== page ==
For Halloween evening, we had almost ideal conditions: the temperature was warm enough to be out without a jacket, but there was a breeze that occasionally turned into a blustery wind that bullied the leaves around, as and the night wore on, the sky began flashing ominously and distant thunder could be heard. It was, as far as I was concerned, just the right kind of mood for trick-or-treating, but I suppose the parents thought the tornado warnings we were getting were, you know, “not the ideal nurturing environment for little woogums,” and so the visitors disappeared quickly. Which was a shame – we still had a lot more books to give out, but those that had come around before then were all pleased, and most were repeat visitors from last year. This is definitely an aspect of the holiday that I heartily recommend.
But as the rain finally rolled in (the thunder and lightning had pussied out,) we had friends stop by, and we were all up for a while with dinner and bullshitting. Then as they left and I was turning back to go inside the house again, I glanced down at our porch railing and found another little visitor.
Yes, it’s another green treefrog (Hyla cinerea,) but I’m cool with that, because I was hoping to get them established in the area and it looks like it’s working. The combination of higher temperatures and rain seems to have brought this one out, possibly assisted by our porch light being on, which was certainly attracting its share of insects. I had to do a scale shot with the fingers of my left hand in the background, but because the aperture on the Mamiya 80mm macro lens is manually controlled with a spring-loaded lever operated by my left hand, this meant that I was shooting wide open at f4, so depth dropped a bit. Still, I think I effectively demonstrated that this is a juvenile, roughly half the length of an adult (I did not measure it, but I’m estimating it at about 25mm in body length.) It was pretty patient with me as I got a variety of angles, including going in for the portrait.
Now, I admit that this is shamelessly altered, exploiting the capabilities of digital manipulation to present this other than how it originally appeared, because I had to lean in from the top of the railing and the frog was upside-down in the original frame, but it looked much better rotated. Oh, wait – I could have done that with film, too, or even with, like, a woodcut. Scratch all that guilty talk.
[Actually, I dubbed out a pesky hair that was adhering to the frog’s leg too, so make of that what you will.]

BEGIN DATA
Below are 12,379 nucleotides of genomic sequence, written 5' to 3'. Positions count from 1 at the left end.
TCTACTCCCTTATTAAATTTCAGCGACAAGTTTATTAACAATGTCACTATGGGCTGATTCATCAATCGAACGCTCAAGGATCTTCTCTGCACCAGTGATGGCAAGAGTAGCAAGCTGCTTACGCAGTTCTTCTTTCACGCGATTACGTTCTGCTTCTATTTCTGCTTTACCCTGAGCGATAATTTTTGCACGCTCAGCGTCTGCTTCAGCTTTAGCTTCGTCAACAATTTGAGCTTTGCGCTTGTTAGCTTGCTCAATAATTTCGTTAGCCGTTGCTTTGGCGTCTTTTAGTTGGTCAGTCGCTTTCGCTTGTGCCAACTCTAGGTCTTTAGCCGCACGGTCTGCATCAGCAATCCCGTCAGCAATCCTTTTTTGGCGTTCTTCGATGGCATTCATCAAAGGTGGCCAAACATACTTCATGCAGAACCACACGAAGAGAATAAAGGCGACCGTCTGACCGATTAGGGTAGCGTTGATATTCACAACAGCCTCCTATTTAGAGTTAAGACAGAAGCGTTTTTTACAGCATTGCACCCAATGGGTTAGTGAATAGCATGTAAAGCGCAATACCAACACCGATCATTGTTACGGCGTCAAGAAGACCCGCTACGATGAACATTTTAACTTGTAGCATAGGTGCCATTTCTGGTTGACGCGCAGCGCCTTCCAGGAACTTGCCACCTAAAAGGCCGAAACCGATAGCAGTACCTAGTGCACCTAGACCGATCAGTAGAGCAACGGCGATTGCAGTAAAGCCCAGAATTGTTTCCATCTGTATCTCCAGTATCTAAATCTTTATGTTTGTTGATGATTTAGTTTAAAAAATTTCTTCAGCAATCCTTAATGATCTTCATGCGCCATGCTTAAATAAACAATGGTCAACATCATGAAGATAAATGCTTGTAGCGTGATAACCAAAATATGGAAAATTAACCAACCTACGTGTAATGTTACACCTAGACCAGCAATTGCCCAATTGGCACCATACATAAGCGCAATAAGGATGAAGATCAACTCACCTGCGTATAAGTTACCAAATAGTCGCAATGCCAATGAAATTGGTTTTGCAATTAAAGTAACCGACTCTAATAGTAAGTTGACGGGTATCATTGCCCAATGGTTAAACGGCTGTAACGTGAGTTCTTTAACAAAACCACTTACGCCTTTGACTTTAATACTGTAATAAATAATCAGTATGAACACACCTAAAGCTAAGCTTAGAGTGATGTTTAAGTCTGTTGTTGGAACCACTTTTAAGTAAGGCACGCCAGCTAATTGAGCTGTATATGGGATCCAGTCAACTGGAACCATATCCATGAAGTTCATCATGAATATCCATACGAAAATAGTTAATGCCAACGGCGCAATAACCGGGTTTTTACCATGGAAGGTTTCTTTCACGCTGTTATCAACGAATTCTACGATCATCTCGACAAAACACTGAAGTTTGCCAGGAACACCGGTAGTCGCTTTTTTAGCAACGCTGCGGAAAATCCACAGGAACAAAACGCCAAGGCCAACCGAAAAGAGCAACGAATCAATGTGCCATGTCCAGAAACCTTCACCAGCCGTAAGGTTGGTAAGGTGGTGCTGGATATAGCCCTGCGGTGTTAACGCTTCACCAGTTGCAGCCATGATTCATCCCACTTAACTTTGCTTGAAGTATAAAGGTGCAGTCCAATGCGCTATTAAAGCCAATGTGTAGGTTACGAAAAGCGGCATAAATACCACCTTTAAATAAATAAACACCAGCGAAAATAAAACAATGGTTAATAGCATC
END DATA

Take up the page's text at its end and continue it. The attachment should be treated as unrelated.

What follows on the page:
And then, leaning over the railing, I found this wasn’t the only visitor, or even the only one within a meter.
A pair of the same species were clinging to the wall in that inimitable treefrog way, just off the railing itself, which actually joins the wall along that edge seem on the left side. The two of these were on either side of the first frog seen, size-wise, the larger one being about adult size, while the smaller one not terribly far from the tadpole stage. And I also like how I captured three different hues of skin tones all together here.
In fact, let’s go in for a closer look at the wittle ‘un.
I’m not sure I’ve ever seen one in quite this color before, though I admit that the newly-emerged tadpoles that I’ve caught a few times were pretty close. However, none of those had the telltale white side stripe of the green treefrog, nor those three Mr Burns spots on the back. This is the first indication I’ve had that those markings develop pretty quickly, but as yet I have not had the opportunity to observe the various stages of development sequentially; I find individuals at certain stages, and then days or weeks later find others at later stages, but can never be sure if I’m looking at the same ones, or even the same brood or species. I’ve made it a point not to retain captives for more than an hour or so for detail shots, while it is almost necessary to raise some from the egg stage to know that I’m seeing the same species each time. Maybe at some point I’ll set up a decent aquarium/terrarium, though I know maintaining that would be more effort and time than I can dependably devote to this project right now. We’ll see what the future holds.